Movie Review: Saving Mr. Banks

Saving Mr. Banks is the telling of Walt Disney’s journey to get the film rights to the book Mary Poppins written by P.L. Travers. This story is periodically interrupted by P.L. Travers flashbacks to when she was a girl growing up in Australia with her family, particularly focused on her well-meaning, loving but alcoholic father. The major tensions are between Walt and Mrs. Travers as each tries to make sure they get to have the last word as what the film will look like AND P.L. Travers guilt over the death of her father.

The film actually makes PL Travers more lovable and acceptable that what she was in real life. She had a miserable life as well as made other people’s lives around her miserable. She adopted a son who was a twin and refused to adopt the other one. Refused. The son would grow up and leave her at 17 saying – she is unfit to be a parent of any kind. Travers dies at 96, alone. Her granddaughter is quoted as saying – “She lived alone and unloved, she died alone and unloved.” Pretty harsh.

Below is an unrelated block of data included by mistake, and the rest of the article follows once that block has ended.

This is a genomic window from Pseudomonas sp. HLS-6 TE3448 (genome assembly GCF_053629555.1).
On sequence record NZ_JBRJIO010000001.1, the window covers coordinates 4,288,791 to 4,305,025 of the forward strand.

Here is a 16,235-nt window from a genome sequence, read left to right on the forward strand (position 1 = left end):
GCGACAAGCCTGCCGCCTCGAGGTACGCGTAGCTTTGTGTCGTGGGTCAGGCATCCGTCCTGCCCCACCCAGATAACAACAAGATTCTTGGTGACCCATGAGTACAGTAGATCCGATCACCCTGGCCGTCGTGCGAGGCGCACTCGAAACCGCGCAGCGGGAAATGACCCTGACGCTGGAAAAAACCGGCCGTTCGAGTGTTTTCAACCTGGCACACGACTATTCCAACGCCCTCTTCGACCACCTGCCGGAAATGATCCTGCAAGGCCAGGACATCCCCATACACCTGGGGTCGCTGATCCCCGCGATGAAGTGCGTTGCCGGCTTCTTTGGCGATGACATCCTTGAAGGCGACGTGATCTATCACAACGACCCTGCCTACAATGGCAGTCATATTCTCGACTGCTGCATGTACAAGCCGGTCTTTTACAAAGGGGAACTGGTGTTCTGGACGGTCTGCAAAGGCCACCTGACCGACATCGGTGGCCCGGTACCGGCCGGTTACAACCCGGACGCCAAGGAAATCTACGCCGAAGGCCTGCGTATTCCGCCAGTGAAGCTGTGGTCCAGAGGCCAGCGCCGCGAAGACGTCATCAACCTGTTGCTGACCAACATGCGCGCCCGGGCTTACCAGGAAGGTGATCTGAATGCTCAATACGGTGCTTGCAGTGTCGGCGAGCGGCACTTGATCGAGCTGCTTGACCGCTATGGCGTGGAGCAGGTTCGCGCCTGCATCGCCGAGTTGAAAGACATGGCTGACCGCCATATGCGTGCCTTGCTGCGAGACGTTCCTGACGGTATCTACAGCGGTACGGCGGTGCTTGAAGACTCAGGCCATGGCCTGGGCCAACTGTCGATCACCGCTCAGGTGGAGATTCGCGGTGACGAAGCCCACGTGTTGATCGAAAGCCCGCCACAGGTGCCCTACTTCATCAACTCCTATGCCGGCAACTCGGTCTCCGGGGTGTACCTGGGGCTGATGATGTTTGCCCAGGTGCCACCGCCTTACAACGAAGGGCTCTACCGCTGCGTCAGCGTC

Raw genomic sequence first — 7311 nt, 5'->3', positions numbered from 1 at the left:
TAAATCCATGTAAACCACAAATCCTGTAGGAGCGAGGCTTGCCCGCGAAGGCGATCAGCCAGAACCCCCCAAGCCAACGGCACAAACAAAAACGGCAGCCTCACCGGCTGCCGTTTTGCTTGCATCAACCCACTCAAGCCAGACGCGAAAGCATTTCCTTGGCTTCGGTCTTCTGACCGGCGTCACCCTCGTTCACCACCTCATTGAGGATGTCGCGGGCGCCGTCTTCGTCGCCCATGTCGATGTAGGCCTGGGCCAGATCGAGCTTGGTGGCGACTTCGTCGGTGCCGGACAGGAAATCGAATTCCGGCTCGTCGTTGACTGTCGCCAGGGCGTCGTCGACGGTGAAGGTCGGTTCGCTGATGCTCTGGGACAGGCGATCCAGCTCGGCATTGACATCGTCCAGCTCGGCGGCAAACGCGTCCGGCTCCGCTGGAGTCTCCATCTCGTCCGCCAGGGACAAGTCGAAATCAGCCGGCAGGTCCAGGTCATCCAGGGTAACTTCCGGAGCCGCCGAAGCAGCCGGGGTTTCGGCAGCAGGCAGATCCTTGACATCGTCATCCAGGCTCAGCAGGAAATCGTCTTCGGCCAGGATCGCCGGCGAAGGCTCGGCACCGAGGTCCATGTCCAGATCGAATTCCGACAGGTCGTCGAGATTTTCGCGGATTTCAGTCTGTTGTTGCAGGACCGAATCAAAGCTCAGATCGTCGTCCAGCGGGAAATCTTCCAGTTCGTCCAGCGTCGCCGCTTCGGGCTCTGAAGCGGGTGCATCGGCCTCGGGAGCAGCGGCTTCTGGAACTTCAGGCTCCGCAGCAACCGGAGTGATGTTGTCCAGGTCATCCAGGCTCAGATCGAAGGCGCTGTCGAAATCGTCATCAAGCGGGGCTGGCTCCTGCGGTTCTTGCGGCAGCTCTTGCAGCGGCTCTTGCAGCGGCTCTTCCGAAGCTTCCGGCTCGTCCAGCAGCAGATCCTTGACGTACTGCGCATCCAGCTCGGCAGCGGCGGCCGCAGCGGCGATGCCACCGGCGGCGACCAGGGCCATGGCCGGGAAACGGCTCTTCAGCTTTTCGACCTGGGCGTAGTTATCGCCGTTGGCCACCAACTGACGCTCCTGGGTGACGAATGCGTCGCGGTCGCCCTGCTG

There are some incredible scenes in this film. They weave together the two stories so well, blending the musical numbers in practice with the real memories of P.L. Travers.

Travers and Disney’s understanding of what it means to be a dad also clash as well. Disney – no real surprise – has a ‘Disneyland Dad’ kind of understanding – we keep promises, we make wishes come true. Later we are going to learn that he actually has a much deeper understanding of dad.

I love that Traver’s remembrance of her dad isn’t jaded one way or the other. We get the fun moments and the harsh moments, she remembers him getting fired at the bank, drunk at the fair as well as him playing with her around the farm.

The last act of the film is superb. The scene between Walt and Travers at her house is the best in the film. I won’t spoil it for you. Just watch and enjoy.

Great film, lots to unpack but it’s fascinating to see two people with hard upbringings handle their hardship in such different manners. Disney refused to be brought down by it. Travers embraced the realism, the darkness. Disney saw every story as an opportunity to be redeemed, retold. Travers – every story has a dark side. Disney – whether it was by his faith or by creed – chose forgiveness. Even forgiving Travers to some extent.

Highly recommend this film.


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